What to do when your teenager doesn’t want to drive
My 17 year-old son has no desire to get his license, which makes no sense to me. When I was his age, I couldn’t wait to get my license and to have the freedom to drive and drive and drive. Getting a driver’s license opens up so many possibilities and so much more independence, and you would think that he would want some of that.
Instead, my son seems more content being left to himself to text his girlfriend and to play with his video games in his room. He tells me that he just isn’t motivated to drive and doesn’t care. I don’t get it. Is this just the way things are now with teens? I’d love your advice on this.
A Concerned Parent
Actually several research studies have shown that young adults today are driving significantly less than young adults from just a couple of decades ago. For example, a study conducted at the University of Michigan last year reported a fall from 69 percent in 1983 to 46 percent in 2010 for 17 year olds with active drivers’ licenses.
That study revealed several other interesting findings, and some of the study’s top reasons for why young adults are not getting their licenses sooner than later include: (1) being busy and not having enough time, (2) expense, (3) and preference of public transportation, biking and walking over driving. Participants in the study also reported that technology affords many opportunities to get things done without needing to travel.
As a psychologist who works a lot with teenagers, I too have seen a trend in which teens are less excited about driving in recent years than they used to be. Anxiety, emotional immaturity and technology, in my opinion, are the main issues for teens not wanting to drive as much.
It may be the case that your son is simply unmotivated to drive, but it may also be the case that he is anxious about driving and the responsibility and independence that goes along with his getting a driver’s license may be too much to him. You note that texting and gaming are areas of interest for your son. Some teens today find greater comfort and security in the virtual world than they do in the real world. So, it may also be the case then that your son is overlying on technology and his lack of interest in driving (i.e. participating in an age appropriate real-life experience) is a sign of a larger interpersonal or social problem for him.
I recommend sitting down with your son for a heart-to-heart talk. Once you gain a greater understanding of his views on driving, you can address the problem appropriately. Your son may just be a late bloomer and may need more time to warm up to the idea of driving, and your giving him the space to do so may be all that you need to do. Or, your son may be truly anxious about driving, and he
may need some active support and guidance.
Developing an action plan and working alongside your son toward achieving short-term driving goals would then be advised. If he is anxious about driving, start with baby steps and try to make his behind the wheel experience manageable and enjoyable. With his permit, driving in a large empty parking lot or on a quiet road may be a good start. Maybe he could work up to driving to his favorite restaurant with you for lunch or to Game Stop to pick up a new video game.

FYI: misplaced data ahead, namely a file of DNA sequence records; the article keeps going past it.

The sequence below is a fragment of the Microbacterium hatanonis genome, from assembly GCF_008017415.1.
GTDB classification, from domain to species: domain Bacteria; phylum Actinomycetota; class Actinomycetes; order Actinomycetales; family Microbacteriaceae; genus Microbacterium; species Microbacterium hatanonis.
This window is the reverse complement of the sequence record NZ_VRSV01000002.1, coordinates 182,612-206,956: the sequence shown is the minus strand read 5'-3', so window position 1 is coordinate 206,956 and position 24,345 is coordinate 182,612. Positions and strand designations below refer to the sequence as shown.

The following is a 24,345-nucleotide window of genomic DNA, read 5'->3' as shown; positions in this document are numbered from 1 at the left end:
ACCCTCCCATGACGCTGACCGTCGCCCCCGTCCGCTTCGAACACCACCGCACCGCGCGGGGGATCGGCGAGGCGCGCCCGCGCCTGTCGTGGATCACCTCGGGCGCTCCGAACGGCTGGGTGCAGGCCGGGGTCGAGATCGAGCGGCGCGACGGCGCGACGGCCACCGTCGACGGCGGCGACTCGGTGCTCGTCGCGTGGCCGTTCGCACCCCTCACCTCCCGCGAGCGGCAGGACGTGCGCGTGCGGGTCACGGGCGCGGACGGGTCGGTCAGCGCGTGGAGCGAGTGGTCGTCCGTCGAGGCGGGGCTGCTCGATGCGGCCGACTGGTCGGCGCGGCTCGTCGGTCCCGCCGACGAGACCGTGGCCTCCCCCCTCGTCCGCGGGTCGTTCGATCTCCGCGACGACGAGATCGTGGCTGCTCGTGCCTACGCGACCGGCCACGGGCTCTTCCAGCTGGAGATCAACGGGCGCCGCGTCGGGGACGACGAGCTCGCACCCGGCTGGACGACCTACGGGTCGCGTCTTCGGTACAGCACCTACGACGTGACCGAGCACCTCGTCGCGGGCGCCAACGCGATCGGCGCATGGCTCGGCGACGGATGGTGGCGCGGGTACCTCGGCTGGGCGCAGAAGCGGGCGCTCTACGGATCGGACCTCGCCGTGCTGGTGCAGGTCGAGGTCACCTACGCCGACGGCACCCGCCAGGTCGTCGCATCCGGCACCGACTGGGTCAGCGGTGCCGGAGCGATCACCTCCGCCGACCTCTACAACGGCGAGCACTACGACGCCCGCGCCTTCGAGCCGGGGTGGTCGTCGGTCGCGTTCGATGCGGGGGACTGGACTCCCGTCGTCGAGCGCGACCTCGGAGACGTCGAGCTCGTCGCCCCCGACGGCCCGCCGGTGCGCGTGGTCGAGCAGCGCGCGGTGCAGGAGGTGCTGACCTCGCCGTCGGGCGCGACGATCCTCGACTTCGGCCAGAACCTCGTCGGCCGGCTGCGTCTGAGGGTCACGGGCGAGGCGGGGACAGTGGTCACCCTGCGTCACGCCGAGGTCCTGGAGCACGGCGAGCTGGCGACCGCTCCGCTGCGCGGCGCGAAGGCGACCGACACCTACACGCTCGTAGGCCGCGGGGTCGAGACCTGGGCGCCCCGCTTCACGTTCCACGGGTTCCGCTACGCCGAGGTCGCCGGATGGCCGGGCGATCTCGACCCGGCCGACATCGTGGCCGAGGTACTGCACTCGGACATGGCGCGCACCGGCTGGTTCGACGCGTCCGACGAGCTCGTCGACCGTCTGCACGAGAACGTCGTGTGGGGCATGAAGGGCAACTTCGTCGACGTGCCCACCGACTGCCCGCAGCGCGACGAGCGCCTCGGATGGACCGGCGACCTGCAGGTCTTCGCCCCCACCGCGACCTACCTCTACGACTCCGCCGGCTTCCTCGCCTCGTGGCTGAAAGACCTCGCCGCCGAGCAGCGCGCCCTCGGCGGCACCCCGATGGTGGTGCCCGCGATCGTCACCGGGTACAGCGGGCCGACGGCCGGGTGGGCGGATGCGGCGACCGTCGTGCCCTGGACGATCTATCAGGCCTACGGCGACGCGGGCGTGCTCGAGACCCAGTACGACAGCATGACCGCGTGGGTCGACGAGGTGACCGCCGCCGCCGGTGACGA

Keep in mind that, as the old adage goes, “This too shall pass.” If your son is anxious about being behind the wheel now, gradual exposure to driving and ample practice should serve to diminish his anxiety and increase his confidence later.
Gunning for better communication in your marriage
My husband recently bought a gun “for protection in the house if someone breaks in.” We have children, and he knows that I am very much against having a gun in the home. I am furious that he did this without discussing it with me first. I guess he didn’t discuss it with me because he probably knew I’d say “NO!”
He assures me that he has taken all precautionary steps, for example, keeping the ammunition separate from the gun and locking the gun in a gun safe. My husband is a great guy, and I am sure he will be super responsible with the gun (as he usually is with everything), but I just can’t get passed my anger right now. Your thoughts would be helpful.
A Concerned Parent
The gun is not your problem, but rather the problem is your communication as a couple. Replace the gun with the unilateral purchase of a boat, or a new car or an expensive watch and you would probably be just as upset with your husband.
If, as you write, your husband knows that you are against having a gun in the house, and he chose to purchase one without telling you, he did so either (1) because he wasn’t thinking about you at all in that moment or (2) because he purposely avoided you to do what he wanted even knowing that you would become upset. Either one of these possibilities is problematic.
In my opinion, I think you need to reboot the gun moment as a couple so that you can both feel respected in mutually deciding on what is best for your family. First, your husband should return the gun. Second, you should openly discuss your thoughts and feelings on the topic. If you remain far apart after that, I would leave the gun topic alone for a while. If, after listening to one another, however, you can find a compromise, then repurchase the gun with agreed upon expectations in place (e.g., the gun and ammunition are kept in a gun safe, etc.).
By: Dr. Michael Oberschneider, Director
Ashburn Psychological and Psychiatric Services
Published: Ashburn Patch and Leesburg Patch, 03/05/2014